Canada home prices rise again, household debt hits record
By Andrea Hopkins
OTTAWA (Reuters) - Canadian home prices rose in November from a month earlier as prices continued to soar in Toronto, the biggest market, helping to drive household debt to another record, separate reports showed on Wednesday.
Surging home prices and consumer debt have sparked fears the gains could end in a U.S.-style housing collapse, but there are signs of cooling real estate markets outside of Toronto as the government takes more steps to rein in borrowing.
Prices for existing homes rose 0.2 percent in November from a month earlier as seven of the 11 cities surveyed in the Teranet-National Bank Composite House Price Index saw increases, offsetting a second consecutive decline in Vancouver.
Years of low interest rates since the financial crisis, as well as rising home prices, have encouraged Canadians to take on more debt, but the government and regulators have tightened mortgage lending rules repeatedly in recent years in a bid to prevent risky lending.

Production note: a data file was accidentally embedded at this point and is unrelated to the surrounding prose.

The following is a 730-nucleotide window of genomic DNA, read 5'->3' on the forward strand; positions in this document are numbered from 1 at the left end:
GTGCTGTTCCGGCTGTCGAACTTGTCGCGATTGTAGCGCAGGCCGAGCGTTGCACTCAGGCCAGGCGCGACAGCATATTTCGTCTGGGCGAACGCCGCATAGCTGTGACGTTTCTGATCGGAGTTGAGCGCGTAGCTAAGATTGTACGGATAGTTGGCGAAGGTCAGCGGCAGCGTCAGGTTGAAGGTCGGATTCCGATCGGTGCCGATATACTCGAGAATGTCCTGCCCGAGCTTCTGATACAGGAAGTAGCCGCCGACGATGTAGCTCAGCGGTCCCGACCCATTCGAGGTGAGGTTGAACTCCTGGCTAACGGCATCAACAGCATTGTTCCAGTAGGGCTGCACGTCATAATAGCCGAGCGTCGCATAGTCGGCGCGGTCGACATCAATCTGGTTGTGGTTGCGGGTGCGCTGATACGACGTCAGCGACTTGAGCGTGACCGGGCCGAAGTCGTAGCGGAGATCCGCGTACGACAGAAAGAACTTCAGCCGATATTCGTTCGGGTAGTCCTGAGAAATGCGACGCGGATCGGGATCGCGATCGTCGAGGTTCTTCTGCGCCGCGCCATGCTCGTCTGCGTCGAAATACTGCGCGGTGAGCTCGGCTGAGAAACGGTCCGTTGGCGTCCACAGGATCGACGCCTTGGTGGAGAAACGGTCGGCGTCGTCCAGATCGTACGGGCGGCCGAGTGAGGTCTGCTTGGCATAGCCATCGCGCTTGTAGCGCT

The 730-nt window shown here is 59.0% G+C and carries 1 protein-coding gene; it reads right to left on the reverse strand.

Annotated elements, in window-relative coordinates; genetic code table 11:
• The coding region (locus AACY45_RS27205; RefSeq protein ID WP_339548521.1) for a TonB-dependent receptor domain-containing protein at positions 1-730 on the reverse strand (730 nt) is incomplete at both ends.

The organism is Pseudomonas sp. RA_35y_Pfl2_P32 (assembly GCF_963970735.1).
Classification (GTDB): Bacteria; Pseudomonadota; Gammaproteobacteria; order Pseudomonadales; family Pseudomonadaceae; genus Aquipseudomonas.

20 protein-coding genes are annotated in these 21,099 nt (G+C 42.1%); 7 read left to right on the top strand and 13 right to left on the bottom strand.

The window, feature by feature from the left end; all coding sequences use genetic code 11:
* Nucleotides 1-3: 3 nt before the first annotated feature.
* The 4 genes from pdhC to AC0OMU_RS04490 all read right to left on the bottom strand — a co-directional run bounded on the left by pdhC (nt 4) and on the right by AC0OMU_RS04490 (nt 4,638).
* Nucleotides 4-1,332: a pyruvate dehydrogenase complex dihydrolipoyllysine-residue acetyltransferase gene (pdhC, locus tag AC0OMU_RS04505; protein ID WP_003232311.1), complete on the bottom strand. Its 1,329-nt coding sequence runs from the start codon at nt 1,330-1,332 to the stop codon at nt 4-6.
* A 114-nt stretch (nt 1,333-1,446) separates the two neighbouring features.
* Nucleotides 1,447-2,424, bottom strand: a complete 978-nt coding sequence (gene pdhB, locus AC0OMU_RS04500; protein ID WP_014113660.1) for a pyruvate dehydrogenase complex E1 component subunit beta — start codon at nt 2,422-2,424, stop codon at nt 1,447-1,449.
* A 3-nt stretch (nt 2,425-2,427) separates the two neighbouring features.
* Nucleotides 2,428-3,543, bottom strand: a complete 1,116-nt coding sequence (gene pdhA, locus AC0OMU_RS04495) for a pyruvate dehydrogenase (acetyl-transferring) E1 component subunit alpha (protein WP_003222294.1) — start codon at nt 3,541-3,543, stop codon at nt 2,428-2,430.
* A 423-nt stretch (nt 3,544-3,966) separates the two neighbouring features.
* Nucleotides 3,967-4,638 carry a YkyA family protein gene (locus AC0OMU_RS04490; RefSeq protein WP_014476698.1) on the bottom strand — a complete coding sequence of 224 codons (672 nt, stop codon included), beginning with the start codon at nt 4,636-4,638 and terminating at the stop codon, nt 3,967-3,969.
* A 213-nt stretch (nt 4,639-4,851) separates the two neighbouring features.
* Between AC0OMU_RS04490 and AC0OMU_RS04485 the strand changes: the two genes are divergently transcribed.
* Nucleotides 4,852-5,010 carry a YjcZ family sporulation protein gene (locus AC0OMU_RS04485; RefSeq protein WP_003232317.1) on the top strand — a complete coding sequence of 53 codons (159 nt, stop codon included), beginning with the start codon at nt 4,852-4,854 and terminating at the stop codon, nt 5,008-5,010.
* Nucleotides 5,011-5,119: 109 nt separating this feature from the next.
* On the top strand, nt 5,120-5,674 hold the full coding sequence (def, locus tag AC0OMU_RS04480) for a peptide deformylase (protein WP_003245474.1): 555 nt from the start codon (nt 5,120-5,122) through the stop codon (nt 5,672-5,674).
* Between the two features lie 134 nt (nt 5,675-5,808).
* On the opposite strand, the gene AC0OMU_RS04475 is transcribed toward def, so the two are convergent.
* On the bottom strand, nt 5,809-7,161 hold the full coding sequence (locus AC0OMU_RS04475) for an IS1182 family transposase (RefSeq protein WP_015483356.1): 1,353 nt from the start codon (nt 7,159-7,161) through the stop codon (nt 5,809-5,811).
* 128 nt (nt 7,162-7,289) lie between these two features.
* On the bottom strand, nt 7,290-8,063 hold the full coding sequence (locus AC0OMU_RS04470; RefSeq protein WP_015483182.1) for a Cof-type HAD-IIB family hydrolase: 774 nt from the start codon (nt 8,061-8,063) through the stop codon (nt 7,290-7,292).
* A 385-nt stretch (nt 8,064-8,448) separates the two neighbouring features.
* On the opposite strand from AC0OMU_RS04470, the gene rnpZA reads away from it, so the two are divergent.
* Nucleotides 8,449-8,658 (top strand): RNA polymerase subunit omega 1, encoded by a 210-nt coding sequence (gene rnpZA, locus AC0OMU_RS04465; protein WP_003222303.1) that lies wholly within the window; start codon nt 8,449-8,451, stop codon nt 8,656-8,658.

The house price index, which encompasses repeat sales of single-family homes, showed prices rose 1.1 percent in Toronto and 1.4 percent in nearby Hamilton in November, while Vancouver prices fell 1.3 percent.
The Vancouver housing market was already cooling when the provincial government imposed a 15 percent tax on foreign buyers in August to counter a backlash against wealthy foreigners, mostly from mainland China, who were blamed for driving up prices.
Nationally, prices are up 11.9 percent from a year earlier, with Vancouver prices up 19.3 percent and Toronto up 18.5 percent.
A separate report by Statistics Canada showed household debt as a share of income hit another record in the third quarter as the pace of borrowing outstripped wage gains. Continued...